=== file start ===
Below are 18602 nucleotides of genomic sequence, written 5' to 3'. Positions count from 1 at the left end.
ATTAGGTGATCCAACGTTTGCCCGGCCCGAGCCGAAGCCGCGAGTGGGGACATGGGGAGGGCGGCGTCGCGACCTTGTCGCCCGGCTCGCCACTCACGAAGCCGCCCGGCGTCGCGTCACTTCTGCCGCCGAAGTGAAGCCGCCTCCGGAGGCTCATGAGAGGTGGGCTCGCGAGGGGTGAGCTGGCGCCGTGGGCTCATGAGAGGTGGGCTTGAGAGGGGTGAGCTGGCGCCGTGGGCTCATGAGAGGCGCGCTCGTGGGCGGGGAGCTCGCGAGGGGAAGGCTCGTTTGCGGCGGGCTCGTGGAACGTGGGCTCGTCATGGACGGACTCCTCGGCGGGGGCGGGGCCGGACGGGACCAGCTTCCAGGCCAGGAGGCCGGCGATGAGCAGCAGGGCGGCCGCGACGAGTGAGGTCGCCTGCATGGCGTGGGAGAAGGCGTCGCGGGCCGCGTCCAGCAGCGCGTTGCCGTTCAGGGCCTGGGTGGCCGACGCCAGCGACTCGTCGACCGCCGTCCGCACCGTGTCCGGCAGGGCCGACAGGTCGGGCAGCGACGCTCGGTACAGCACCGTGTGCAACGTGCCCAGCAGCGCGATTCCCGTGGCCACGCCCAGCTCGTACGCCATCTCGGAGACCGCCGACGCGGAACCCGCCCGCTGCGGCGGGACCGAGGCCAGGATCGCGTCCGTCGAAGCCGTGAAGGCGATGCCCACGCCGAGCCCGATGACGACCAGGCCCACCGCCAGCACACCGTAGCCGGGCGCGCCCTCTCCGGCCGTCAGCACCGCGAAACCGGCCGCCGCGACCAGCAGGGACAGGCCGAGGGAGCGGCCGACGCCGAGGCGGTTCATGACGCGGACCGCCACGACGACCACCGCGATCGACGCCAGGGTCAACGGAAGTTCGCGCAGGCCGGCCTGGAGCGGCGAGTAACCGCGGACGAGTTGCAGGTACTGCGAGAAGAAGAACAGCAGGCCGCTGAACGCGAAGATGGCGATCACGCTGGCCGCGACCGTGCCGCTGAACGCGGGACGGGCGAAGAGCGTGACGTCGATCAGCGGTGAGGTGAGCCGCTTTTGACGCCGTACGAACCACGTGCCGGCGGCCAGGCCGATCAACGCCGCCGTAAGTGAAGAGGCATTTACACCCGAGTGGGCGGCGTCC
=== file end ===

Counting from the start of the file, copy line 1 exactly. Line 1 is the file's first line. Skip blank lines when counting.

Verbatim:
Below are 18602 nucleotides of genomic sequence, written 5' to 3'. Positions count from 1 at the left end.